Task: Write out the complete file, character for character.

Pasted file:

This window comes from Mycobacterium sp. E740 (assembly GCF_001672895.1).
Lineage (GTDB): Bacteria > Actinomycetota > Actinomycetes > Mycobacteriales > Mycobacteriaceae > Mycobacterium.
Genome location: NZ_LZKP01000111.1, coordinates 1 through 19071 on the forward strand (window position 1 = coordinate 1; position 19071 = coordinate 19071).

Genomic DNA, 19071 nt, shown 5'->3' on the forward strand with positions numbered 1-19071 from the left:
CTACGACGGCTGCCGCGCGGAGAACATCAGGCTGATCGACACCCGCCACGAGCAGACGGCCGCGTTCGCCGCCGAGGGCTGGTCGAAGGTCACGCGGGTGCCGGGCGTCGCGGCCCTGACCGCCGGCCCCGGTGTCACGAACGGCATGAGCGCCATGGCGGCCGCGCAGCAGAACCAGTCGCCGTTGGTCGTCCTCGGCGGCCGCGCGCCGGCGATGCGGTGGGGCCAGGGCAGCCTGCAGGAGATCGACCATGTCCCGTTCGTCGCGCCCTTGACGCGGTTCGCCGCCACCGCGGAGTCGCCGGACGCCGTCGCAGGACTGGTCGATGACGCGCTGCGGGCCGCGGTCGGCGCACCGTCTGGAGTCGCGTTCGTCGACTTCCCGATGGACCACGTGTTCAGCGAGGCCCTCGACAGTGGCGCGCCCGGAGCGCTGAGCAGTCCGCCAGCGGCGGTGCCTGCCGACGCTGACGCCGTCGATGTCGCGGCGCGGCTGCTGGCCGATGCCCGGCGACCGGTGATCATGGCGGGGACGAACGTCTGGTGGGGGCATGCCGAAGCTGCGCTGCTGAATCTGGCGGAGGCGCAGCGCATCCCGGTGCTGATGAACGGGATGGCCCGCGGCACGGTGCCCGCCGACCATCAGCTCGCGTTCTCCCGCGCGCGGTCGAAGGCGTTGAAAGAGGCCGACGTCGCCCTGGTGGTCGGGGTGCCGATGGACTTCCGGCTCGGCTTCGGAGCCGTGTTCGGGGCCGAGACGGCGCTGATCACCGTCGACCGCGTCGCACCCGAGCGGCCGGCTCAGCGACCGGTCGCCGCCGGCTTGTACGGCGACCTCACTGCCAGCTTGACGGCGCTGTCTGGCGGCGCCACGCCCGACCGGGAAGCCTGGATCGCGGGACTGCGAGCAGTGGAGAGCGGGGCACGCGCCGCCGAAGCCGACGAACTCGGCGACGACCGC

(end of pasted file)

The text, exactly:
This window comes from Mycobacterium sp. E740 (assembly GCF_001672895.1).
Lineage (GTDB): Bacteria > Actinomycetota > Actinomycetes > Mycobacteriales > Mycobacteriaceae > Mycobacterium.
Genome location: NZ_LZKP01000111.1, coordinates 1 through 19071 on the forward strand (window position 1 = coordinate 1; position 19071 = coordinate 19071).

Genomic DNA, 19071 nt, shown 5'->3' on the forward strand with positions numbered 1-19071 from the left:
CTACGACGGCTGCCGCGCGGAGAACATCAGGCTGATCGACACCCGCCACGAGCAGACGGCCGCGTTCGCCGCCGAGGGCTGGTCGAAGGTCACGCGGGTGCCGGGCGTCGCGGCCCTGACCGCCGGCCCCGGTGTCACGAACGGCATGAGCGCCATGGCGGCCGCGCAGCAGAACCAGTCGCCGTTGGTCGTCCTCGGCGGCCGCGCGCCGGCGATGCGGTGGGGCCAGGGCAGCCTGCAGGAGATCGACCATGTCCCGTTCGTCGCGCCCTTGACGCGGTTCGCCGCCACCGCGGAGTCGCCGGACGCCGTCGCAGGACTGGTCGATGACGCGCTGCGGGCCGCGGTCGGCGCACCGTCTGGAGTCGCGTTCGTCGACTTCCCGATGGACCACGTGTTCAGCGAGGCCCTCGACAGTGGCGCGCCCGGAGCGCTGAGCAGTCCGCCAGCGGCGGTGCCTGCCGACGCTGACGCCGTCGATGTCGCGGCGCGGCTGCTGGCCGATGCCCGGCGACCGGTGATCATGGCGGGGACGAACGTCTGGTGGGGGCATGCCGAAGCTGCGCTGCTGAATCTGGCGGAGGCGCAGCGCATCCCGGTGCTGATGAACGGGATGGCCCGCGGCACGGTGCCCGCCGACCATCAGCTCGCGTTCTCCCGCGCGCGGTCGAAGGCGTTGAAAGAGGCCGACGTCGCCCTGGTGGTCGGGGTGCCGATGGACTTCCGGCTCGGCTTCGGAGCCGTGTTCGGGGCCGAGACGGCGCTGATCACCGTCGACCGCGTCGCACCCGAGCGGCCGGCTCAGCGACCGGTCGCCGCCGGCTTGTACGGCGACCTCACTGCCAGCTTGACGGCGCTGTCTGGCGGCGCCACGCCCGACCGGGAAGCCTGGATCGCGGGACTGCGAGCAGTGGAGAGCGGGGCACGCGCCGCCGAAGCCGACGAACTCGGCGACGACCGC